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Vol. XXXIII No. 20, February 1-15, 2024

Sumeet Saga

Business Houses of the South by Sushila Ravindranath

There was a time when Sumeet Mixer ruled the roost in the highly crowded domestic appliances market and was a household name in Madras. Though strictly not a Madras company, it had a major manufacturing unit in the city and in the 90’s, of every 100 mixers sold, 30 were made by Sumeet, the largest selling brand in the country. The promoters were the Mathur family. They started as a tiny 8-mixers per month set up in 1963 and grew to a corporate entity capable of making 100,000 units a month in the mid 90’s. 

In the 50s, the German multinational Siemens undertook a comprehensive survey to identify products it could manufacture for the Indian market. It chose mixers. Unbelievable though it may sound the government refused to grant a license to Siemens as these appliances were reserved for the small-scale sector and not open to outsiders. Satya Mathur, a senior engineer with Siemens, got permission from his bosses to set up a mixture manufacturing unit. Four other engineers decided to go with him. They started working on an Indian mixer. To suit Indian cooking, the mixer’s motor had to run for longer durations than the Western models. The shape of the mixer was designed by Madhuri, Satya’s wife.

By 1969, the Mathurs had floated a couple of proprietary companies one of which was Power Control and Alliances manufacturing Sumeet products. Mathur quit his job in Siemens only then. In the mid 70’s Sumeet managed to design a single jar for both dry and wet grinding and liquidising. The company cut the price from Rs 960 to Rs 740 per unit. This paved the way for Sumeet’s success. Sales shot up from 2,000 mixers a month in 1976 to 17,000 a month the next year. When sales zoomed to 50,000 a month in 1980, the management started a centralised unit in Madras to manufacture motors for its units in Madras, Bombay, Nasik and Vapi. That year Satya’s eldest son Ajay returned from the US with an MBA. Younger son Vivek too followed the same path and joined the business three years down the line.

In 1984, Mathur decided to  expand and diversify  into washing machines and vacuum cleaners. Sumeet Machines Pvt Limited was jointly promoted by Ajay and Vivek. Sadly problems began to erupt as soon as the first washing machine rolled out of the factory. According to Vivek, his older brother Ajay was trying to ease him out of the management and refused to practise the legalities involved in being allowed to use the Sumeet brand name. Ajay saw himself as the owner of the name. The Sumeet trademark was first registered in 1970 with Madhuri Mathur as the proprietrix of the manufacturing company, Power Control and Appliances. After the incorporation of Sumeet Research and Holdings Limited, the holding company of the Mathur Group, the family started fighting over who was entitled to use the Sumeet brand name.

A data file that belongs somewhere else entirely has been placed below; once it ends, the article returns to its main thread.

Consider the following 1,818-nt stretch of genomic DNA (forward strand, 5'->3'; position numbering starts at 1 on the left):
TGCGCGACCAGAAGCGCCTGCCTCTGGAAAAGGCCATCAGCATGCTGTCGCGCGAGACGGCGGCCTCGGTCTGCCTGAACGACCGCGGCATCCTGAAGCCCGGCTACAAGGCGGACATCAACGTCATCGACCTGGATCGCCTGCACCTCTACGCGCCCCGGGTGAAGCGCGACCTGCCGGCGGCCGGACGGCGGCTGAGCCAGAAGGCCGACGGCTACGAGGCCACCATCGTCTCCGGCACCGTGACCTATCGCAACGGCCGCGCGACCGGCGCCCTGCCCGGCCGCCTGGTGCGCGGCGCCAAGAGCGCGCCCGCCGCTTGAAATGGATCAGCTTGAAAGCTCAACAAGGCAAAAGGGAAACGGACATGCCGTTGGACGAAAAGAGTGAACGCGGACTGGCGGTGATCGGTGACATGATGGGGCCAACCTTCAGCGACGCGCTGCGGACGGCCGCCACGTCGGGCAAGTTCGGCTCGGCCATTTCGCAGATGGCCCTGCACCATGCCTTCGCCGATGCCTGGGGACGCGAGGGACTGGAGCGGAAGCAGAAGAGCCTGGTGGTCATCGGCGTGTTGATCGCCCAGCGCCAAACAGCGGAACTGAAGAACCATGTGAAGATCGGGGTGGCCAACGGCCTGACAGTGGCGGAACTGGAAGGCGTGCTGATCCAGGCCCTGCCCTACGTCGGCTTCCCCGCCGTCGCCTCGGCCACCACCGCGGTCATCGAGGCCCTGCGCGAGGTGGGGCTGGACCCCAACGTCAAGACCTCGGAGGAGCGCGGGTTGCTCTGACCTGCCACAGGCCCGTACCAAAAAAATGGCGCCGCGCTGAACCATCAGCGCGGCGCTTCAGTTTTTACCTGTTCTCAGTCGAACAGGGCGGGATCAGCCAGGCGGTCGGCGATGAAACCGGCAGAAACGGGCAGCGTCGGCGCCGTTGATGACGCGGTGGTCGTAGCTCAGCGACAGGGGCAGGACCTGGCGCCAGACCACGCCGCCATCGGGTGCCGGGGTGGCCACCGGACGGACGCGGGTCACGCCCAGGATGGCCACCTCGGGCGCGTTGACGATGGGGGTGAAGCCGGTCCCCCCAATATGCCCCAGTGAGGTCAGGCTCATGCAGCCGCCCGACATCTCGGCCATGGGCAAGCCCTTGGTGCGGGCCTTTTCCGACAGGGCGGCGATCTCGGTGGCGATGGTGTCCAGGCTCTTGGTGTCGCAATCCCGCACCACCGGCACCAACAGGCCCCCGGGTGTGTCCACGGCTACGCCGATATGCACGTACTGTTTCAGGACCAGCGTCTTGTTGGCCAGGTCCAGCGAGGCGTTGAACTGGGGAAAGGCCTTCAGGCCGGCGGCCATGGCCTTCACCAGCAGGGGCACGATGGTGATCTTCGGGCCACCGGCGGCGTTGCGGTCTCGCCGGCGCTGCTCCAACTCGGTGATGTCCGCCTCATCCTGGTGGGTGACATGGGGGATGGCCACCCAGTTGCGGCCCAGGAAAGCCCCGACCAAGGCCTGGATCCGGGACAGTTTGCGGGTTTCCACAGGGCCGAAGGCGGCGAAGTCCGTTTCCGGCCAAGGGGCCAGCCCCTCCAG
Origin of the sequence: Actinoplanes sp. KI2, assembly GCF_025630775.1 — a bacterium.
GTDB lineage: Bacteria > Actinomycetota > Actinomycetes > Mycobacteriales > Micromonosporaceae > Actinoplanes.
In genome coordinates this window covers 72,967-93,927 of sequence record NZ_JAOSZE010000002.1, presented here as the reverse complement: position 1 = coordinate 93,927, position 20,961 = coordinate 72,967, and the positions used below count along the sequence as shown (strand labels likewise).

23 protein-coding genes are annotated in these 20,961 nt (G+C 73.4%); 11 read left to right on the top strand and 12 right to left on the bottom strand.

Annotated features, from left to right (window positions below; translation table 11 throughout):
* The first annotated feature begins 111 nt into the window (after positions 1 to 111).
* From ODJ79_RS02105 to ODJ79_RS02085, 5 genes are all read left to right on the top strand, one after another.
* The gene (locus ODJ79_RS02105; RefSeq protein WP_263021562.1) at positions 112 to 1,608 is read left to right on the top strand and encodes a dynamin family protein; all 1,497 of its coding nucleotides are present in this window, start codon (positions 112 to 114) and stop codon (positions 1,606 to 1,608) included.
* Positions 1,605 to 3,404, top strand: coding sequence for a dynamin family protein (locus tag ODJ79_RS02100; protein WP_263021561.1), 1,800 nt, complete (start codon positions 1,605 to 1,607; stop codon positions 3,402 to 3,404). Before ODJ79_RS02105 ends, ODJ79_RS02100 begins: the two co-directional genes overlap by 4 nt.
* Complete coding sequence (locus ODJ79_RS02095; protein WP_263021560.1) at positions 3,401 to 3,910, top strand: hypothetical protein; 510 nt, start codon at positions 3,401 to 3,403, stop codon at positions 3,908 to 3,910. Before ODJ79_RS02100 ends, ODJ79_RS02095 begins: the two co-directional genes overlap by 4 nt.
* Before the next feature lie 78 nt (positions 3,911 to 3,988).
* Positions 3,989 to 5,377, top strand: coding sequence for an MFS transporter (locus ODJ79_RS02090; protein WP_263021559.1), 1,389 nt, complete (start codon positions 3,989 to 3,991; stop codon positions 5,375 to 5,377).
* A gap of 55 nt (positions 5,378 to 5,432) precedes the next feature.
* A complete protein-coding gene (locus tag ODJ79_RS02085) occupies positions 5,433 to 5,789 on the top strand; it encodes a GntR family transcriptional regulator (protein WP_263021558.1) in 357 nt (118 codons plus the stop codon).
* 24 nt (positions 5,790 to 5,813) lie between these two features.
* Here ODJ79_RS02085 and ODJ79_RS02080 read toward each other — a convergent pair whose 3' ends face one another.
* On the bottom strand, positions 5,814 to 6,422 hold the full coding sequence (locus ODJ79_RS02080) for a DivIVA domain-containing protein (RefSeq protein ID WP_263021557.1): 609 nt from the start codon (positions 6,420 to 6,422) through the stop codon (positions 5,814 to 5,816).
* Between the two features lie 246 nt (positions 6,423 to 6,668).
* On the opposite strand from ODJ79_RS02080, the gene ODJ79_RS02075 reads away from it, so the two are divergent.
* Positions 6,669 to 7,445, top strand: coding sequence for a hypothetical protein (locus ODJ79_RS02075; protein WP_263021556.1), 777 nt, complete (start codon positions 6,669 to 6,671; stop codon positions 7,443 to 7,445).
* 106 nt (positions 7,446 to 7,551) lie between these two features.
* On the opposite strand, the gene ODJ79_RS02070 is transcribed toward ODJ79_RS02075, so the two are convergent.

Vivek accused Ajay of trying to cut everybody in the family out of the Sumeet brand name – “ All group companies have to acquire a trademark license from the holding company. They also must trade their products through the existing network. Ajay however insisted on a parallel network.  He started building a separate dealer network. He did not follow the established rules.”

Replied Ajay, “When SMPL was incorporated, part of its name included the brand name. It was however not expected to manufacture mixers.” This led to much bitterness in the family.  There was confusion and chaos in the market. Legal battles were fought over who owned the brand. This went up to the Supreme Court which ruled in favour of the parent company. The judgement said very clearly that it is a settled principle of law relating to trademark that there can only be one mark, one source and one proprietor. The dealers were delighted that there was clarity finally over a very popular brand. However Ajay continued to put spokes in the wheel and he also wanted to go public.

There were legal squabbles galore. Each side went after the other. The family just could not come to any kind of agreement to move forward. With the economy opening and foreign brands also entering the market, a product which should have been a market leader started fading away. 

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